Chávez and Seabrook students prepare to embark on a national rocket competition

The girls fell silent as their model rocket began to beep.

The chirping altimeter told them how high their rocket was flying, but they had to count.

“I know there’s an eight,” said 13-year-old Briley Grimm.

“I hope there is an eight. It would be pretty bad if there wasn’t,” 14-year-old Cara Anderson replied.

They wanted the rocket to reach 810 feet. So they waited for the altimeter to reset, then they counted. Eight beeps. Pause. 10 beeps. Pause. Six beeps.

This meant that their rocket was flying at 806 feet. And a stopwatch checked by National Association of Rocketry volunteer Harold Larson showed their vehicle was airborne for 41.6 seconds.

“It’s perfect,” Larson said. “I think they made it up.”

The Seabrook Intermediate School girls’ team, ironically named the Penguins for the flightless bird, is one of 101 U.S. teams that have qualified to compete in the 2022 American Rocketry Challenge National Finals. was selected from more than 720 teams and will travel to The Plains, Va. – just outside of Washington, DC – next weekend to compete.

An all-male team from Seabrook Middle School and an all-female team from César E. Chávez High School in Houston also qualified for the finals and will travel to the DC area.

These teams are vying for $100,000 in prize money and the title of national champion, which includes an all-expenses-paid trip to London for the international final. The top 25 teams will receive invitations to the NASA Student Launch Workshop.

Students from the three teams gathered in a field outside the Challenger Columbia Stadium at Clear Creek ISD on Saturday to refine rockets they had designed with computer software and built using cardboard tubes and nosepieces. in plastic.

The rockets are launched with two raw eggs that represent the passengers, and they are powered by ammonium perchlorate and powdered aluminum. An electric igniter is used to launch from a safe distance.

On competition day, officials will toss a coin to determine if the rocket should aim for 810 feet or 860 feet. It’s OK to go above or below these heights, but the goal is to get as close to them as possible. Rockets should also strive to be in the air for 41-44 seconds.

Students reach these different heights by adjusting the weight of their rockets. This is a delicate and time-consuming process where students add and remove modeling clay from inside their vehicles. Heavy rockets won’t fly as high and they will descend faster. Lighter rockets go higher and float longer.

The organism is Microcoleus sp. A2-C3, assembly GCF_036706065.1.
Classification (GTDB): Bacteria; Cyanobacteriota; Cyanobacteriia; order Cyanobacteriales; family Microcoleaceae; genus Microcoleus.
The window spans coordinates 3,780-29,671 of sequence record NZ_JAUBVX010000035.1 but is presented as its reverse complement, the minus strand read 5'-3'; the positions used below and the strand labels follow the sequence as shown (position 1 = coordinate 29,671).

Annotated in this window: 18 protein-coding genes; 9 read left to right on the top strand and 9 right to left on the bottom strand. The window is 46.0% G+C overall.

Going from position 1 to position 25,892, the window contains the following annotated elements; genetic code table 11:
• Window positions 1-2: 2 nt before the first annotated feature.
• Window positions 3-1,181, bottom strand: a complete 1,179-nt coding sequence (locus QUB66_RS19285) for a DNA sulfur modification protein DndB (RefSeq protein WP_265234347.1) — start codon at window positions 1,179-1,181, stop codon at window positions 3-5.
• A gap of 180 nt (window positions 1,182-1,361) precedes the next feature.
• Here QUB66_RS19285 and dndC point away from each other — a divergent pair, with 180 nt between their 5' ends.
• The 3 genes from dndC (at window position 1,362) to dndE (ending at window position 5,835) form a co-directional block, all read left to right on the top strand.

Students can also adjust their parachutes to find the best deployment configuration in the air. They have to solve the problems by themselves because the adults cannot help during the final competition.

“I don’t want to tell them because I know they have to figure everything out on their own,” said Maqsuda Afroz, the Chávez high school team adviser.

The Chávez team, which created a hot pink rocket with a spider and named it Andrew Garfield for the actor who played Spider-Man, opted to go heavy for the first launch. The 455 gram rocket stayed in the air for 34.8 seconds and reached an altitude of 732 feet.

They removed the clay before the second launch. The 430 gram rocket reached an altitude of 890 feet and remained aloft for 47.2 seconds.

“We could just add a bit of mass, and it would work,” said 18-year-old Judith Tovar.

For its final launch, the rocket weighed 447 grams, reached an altitude of 838 feet and remained in the air for 42.09 seconds.

And “41 to 44 (seconds) is perfect,” said Larson, the National Association of Rocketry volunteer.

This is trial and error as each launch generates new data for students to consider. It’s also fun.

For some students, this competition will be the first time they have flown in an airplane and visited the United States Capitol.

Afroz, the advisor to Chávez’s team, thinks extracurricular activities like this can inspire students to dream big and pursue their education.

“Clubs can become the reason kids graduate,” she said.

The Chávez students competing are Angely Barahona, Jazmin Barahona, Ana Guerra Martinez, April Ibarra, Tran Tay, Fabiola Toc Zapeta and Judith Tovar. Substitutes who will also make it to the final include Javier Aragon, Servando Avalos and Edward Labra.

Competing students from Seabrook Intermediate include Cara Anderson, Samantha Cassady, Briley Grimm and Brinley MacKerron in the women’s team and Ethan Jerla, Benjamin McDonald, Levi Moreno and Nicholas Skelton in the men’s team.

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